Elk Grove City Council voted Wednesday night to add a chapter to the Elk Grove Municipal Code that will strengthen rules for illegal camping in the city.

It was a unanimous decision, but was made after nearly an hour of debate among council members.

“We know most of their names. We know who they are,” said Elk Grove Mayor Bobbie Singh-Allen. “We want to help get out of this situation.”

Singh-Allen called for compassion and urged the council to consider the unique barriers faced by people suffering from homelessness on any given day.

The council set up an ad hoc committee in March to study concerns surrounding homelessness and find new ways to look at the problem, forestalling what they called a current situation on Wednesday. The committee’s recommended changes to the city’s ordinances were put on Wednesday’s agenda.

However, it took about an hour of discussion before the Council reached a unanimous decision on the matter.

The issues raised were largely related to a proposed $100 fine for violators and questions about the role organizations helping the homeless should play in the process.

The council decided to amend the proposed changes, lift the fine and approved the new rules, including:

  • Prohibit camping (as defined) within 500 feet of the premises of a daycare, school, playground, or youth center.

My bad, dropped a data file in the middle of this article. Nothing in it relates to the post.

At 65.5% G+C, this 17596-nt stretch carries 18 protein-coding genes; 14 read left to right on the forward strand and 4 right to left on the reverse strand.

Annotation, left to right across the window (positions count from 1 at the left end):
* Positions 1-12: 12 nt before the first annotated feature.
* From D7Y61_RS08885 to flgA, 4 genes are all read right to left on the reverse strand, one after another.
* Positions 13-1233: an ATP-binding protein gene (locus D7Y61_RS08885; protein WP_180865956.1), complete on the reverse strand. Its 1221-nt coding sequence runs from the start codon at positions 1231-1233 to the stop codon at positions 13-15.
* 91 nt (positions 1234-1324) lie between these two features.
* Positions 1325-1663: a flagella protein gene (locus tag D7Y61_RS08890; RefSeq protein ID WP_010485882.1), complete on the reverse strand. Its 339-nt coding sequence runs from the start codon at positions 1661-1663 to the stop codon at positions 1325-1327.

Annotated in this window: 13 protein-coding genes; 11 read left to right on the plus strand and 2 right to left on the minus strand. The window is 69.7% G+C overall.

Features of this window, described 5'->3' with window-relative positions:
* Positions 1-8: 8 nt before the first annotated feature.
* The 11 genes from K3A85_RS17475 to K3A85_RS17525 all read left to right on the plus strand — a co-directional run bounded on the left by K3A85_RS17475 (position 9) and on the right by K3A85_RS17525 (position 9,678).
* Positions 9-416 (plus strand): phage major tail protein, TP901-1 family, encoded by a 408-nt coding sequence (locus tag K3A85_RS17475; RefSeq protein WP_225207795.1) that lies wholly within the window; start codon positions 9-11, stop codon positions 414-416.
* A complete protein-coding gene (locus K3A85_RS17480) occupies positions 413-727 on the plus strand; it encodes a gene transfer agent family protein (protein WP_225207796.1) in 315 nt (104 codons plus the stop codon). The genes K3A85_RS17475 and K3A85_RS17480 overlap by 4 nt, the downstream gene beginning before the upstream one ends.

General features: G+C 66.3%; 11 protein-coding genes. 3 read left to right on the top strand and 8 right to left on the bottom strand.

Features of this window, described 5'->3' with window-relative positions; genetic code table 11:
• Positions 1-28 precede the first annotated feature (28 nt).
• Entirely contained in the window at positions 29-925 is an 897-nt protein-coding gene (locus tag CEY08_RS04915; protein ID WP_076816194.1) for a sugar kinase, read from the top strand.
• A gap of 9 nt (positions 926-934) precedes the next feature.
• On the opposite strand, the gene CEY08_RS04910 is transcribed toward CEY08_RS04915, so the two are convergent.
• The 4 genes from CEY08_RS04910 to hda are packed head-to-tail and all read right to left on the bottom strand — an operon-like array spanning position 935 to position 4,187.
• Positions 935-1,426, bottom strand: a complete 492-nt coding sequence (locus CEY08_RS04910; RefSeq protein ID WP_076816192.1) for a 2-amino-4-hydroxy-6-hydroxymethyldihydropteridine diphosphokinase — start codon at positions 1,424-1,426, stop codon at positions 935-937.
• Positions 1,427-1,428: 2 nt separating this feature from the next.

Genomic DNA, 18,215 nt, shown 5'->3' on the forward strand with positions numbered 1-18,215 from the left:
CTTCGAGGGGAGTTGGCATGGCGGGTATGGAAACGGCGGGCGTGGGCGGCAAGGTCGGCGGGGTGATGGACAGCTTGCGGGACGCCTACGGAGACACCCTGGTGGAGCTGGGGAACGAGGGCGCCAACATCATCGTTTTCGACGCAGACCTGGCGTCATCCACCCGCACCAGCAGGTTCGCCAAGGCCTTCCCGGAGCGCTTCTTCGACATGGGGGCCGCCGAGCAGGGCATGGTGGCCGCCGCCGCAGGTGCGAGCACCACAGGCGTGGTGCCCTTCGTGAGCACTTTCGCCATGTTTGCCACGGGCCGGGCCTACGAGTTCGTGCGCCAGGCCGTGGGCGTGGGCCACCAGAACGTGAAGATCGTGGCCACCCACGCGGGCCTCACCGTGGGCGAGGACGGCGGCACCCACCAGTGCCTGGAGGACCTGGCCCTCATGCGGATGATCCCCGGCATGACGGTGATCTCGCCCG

• Prohibit camping in areas larger than 150 square feet per person
  • Prohibit camps defined as four or more people camping within 50 feet of each other without permitted power, water, and/or bathroom facilities.
  • Require that camping areas be kept clean and free of trash, debris and litter.
  • Prohibit picking or breaking locks on public facilities or preventing entry to public facilities, including locking city employees out of a facility or public area.
  • Prohibit blocking or blocking access to public facilities, sidewalks and/or other public pathways

“The camp process is getting out of hand in other cities and we need to act,” Councilor Stephanie Nguyen said.

Nguyen and Councilor Pat Hume served on the committee that helped create the proposed changes.

“There’s an urgency to this part,” Hume said, encouraging the council to vote and remain open to continue working on the issue.

According to Alicia Tutt, a housing and grants specialist for the city, homelessness affects about 150 people in the city at any given time. Tutt said research showed many of the individuals had ties to the city and reported feeling safer in Elk Grove than other parts of Sacramento County.

“Honestly, there aren’t enough services,” she said.

Tutt told the council that securing housing has become increasingly difficult due to the pandemic, property owners selling rental properties and a competitive pool of applicants. Problems, she said, are exacerbated for people with bad credit or a previous eviction.